Dynamic Duos: Acumen Fund’s Jacqueline Novogratz And’s Jocelyn Wyatt On Poverty Solutions

Here’s what happens when two individuals–and their organizations–tackle global poverty challenges together.

Dynamic Duos: Acumen Fund’s Jacqueline Novogratz And’s Jocelyn Wyatt On Poverty Solutions
Jacqueline Novogratz, founder and CEO of Acumen Fund & Jocelyn Wyatt, co-lead and executive director of

Jacqueline Novogratz, founder and CEO of Acumen Fund
Jocelyn Wyatt, co-lead and executive director of


Novogratz: The privilege for me has been to see Jocelyn going from being a fellow at Acumen to creating an organization and becoming a leading voice around design for low-income people that connects to the young people doing this all around the world.

Wyatt: The Acumen fellowship program is really centered around building leadership skills, learning how to act with integrity and thoughtfulness and how to represent ourselves in the world, which I tried and continue to try to model from Jacqueline.

The women first met in India in 2005: Wyatt was in business school doing an internship in Hyderabad at VisionSpring, which provides vision care for the poor. Novogratz was thinking of investing in the organization, visiting India with Tim Brown, the CEO of Palo Alto-based innovation and design consultancy Ideo, always a champion of applying design to solving poverty-related problems.

“I had taken many, many donors or prospective donors through the field,” Wyatt says. “Typically we would drive three or four hours out into the country to visit an eye-screening camp. The donors would stand on the sidelines and take their pictures and ask me a million questions and then get back in the vehicle and drive back to the city.”

But it was a different story when Novogratz showed up. “When we got out of the car, Jacqueline immediately went and sat on the ground and approached the women and held their hands,” Wyatt recalls. “She asked them a number of different questions to really be able to understand what the situation was in terms of health and vision and livelihood in their village. On the way home we spent time talking about how might we improve the services that VisionSpring was delivering to really be able to have greater impact on people’s lives.”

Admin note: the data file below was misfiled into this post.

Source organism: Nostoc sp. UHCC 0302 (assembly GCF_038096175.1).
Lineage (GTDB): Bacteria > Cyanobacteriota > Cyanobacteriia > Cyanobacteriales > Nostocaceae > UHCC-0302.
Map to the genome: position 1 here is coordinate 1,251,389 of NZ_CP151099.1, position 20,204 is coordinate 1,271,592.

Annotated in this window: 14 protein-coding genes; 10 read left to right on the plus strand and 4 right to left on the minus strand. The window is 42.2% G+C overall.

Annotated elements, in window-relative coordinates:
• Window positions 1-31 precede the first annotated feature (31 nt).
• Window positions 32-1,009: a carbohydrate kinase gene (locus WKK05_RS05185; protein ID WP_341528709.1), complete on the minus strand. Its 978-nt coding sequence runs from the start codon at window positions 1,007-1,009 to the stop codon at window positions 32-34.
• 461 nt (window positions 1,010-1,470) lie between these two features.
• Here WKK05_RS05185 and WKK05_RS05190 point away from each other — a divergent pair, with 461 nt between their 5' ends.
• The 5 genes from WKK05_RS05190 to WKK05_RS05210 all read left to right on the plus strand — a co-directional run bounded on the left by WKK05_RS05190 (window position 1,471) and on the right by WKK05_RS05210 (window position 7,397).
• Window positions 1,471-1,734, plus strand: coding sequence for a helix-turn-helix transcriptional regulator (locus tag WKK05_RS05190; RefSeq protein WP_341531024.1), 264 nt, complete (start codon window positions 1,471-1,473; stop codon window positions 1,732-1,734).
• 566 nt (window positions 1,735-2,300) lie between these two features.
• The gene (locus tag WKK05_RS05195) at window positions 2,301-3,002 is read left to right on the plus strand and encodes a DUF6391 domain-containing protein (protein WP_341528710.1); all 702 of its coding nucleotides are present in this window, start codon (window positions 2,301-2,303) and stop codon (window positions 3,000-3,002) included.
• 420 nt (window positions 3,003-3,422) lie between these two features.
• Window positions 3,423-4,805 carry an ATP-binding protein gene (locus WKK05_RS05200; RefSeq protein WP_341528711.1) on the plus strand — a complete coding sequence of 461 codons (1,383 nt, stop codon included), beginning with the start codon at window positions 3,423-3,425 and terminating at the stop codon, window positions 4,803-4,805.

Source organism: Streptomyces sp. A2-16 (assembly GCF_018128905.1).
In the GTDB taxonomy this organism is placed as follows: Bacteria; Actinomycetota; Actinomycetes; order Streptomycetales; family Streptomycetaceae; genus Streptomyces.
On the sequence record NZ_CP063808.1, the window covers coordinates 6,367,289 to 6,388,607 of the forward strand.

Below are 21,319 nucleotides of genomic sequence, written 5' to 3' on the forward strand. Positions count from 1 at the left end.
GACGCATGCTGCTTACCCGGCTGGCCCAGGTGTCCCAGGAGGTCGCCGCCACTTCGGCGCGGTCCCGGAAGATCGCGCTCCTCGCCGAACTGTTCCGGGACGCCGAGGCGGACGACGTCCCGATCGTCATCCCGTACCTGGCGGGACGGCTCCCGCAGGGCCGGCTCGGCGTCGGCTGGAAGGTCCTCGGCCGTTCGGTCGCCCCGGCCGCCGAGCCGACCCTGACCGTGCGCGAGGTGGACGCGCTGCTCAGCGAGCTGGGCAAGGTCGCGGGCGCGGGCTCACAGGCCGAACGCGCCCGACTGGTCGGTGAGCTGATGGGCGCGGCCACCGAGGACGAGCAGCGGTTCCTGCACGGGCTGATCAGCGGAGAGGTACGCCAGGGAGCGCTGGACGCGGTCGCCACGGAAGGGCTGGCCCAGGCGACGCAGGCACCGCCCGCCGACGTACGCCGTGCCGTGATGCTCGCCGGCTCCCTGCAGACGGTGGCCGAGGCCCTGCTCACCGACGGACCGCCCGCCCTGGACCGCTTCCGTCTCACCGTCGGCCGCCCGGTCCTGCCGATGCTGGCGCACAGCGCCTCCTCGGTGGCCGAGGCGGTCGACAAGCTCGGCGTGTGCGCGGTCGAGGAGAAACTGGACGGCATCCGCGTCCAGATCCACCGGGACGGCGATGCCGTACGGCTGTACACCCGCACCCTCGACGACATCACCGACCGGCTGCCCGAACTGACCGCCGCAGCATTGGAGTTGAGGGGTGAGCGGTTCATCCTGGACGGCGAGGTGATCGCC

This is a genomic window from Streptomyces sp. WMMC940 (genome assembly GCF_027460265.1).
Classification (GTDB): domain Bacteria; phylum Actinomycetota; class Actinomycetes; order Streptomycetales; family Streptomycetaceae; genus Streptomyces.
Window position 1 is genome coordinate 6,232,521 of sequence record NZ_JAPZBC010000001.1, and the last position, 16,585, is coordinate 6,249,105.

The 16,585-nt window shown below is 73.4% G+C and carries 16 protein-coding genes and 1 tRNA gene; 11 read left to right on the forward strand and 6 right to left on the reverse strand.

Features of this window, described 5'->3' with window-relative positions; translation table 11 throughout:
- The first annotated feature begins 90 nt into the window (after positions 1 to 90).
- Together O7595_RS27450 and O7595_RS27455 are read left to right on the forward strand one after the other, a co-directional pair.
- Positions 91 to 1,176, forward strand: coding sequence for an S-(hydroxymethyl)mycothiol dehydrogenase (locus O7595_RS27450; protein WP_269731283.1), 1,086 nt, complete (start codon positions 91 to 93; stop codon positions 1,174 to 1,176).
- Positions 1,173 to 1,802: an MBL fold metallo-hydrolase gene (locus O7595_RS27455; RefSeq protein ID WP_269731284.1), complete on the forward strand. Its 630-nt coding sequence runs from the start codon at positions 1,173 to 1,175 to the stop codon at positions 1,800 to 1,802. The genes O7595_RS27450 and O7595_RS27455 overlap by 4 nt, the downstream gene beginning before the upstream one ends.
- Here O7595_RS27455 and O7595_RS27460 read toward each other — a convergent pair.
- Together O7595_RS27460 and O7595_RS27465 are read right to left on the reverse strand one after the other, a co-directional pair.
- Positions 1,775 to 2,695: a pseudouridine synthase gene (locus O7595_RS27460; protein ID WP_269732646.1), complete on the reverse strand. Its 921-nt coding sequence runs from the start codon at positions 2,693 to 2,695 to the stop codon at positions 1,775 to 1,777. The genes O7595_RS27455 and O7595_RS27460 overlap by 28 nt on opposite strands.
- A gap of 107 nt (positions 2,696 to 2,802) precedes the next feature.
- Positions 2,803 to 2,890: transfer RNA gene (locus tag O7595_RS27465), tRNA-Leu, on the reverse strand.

After finishing business school, Wyatt did a fellowship at the nonprofit venture capital fund Acumen, where she found a mentor in Novogratz. The Acumen founder says that she saw in Wyatt “a great deal of integrity, character, perseverance, resilience, and toughness that she’s continued to build on.”

Wyatt went on to join Ideo, and in 2008, the women collaborated on Ripple Effect, a joint effort with funding from the Gates Foundation that provides access to clean drinking water for the poor in India and Kenya. “Through that experience we started to realize that we needed a different kind of model to increase our impact,” Wyatt says. In 2011, she co-founded the nonprofit with guidance from Novogratz, who now sits on the board. Says Novogratz: “It’s been thrilling to watch her go from being a fellow at Acumen to being a partner in a true sense.”


Their most recent joint project is the five-week online Human-Centered Design for Social Innovation course, which leverages leadership training materials from both and Acumen. Some 15,000 people from around the world enrolled in the first session.

“I think both and Acumen are really starting to think about, can we teach a way of leading and thinking and acting in an interconnected world? And if so, what are the skills and attributes that must be taught online?” Novogratz says. “We’re just getting started. But I think that both and Acumen have a philosophy of start and let the work teach you.”


The partnership between Novogratz and Wyatt is as much an alliance of like-minded organizations as it is of individuals tackling the same noble goals. The two say that their cross-organizational relationship is a model for a new generation of business leaders who want above all to create change in the world.


“Ideo and Acumen are essentially sharing ideas and resources and people and intellectual property freely in service of something bigger than any of them,” Novogratz says. “I think the future of business and change in the world will come from organizational relationships like this, where you’re essentially breaking down barriers. That’s really the value of this kind of partnership, and I think we need to see more of these out there in the world.”
Read more pairings from Fast Company‘s 10th Annual Innovation By Design issue:

About the author

Kristin Hohenadel is a writer and editor whose work has appeared in publications including the New York Times, Slate, Los Angeles Times, Vogue, and Elle Decor.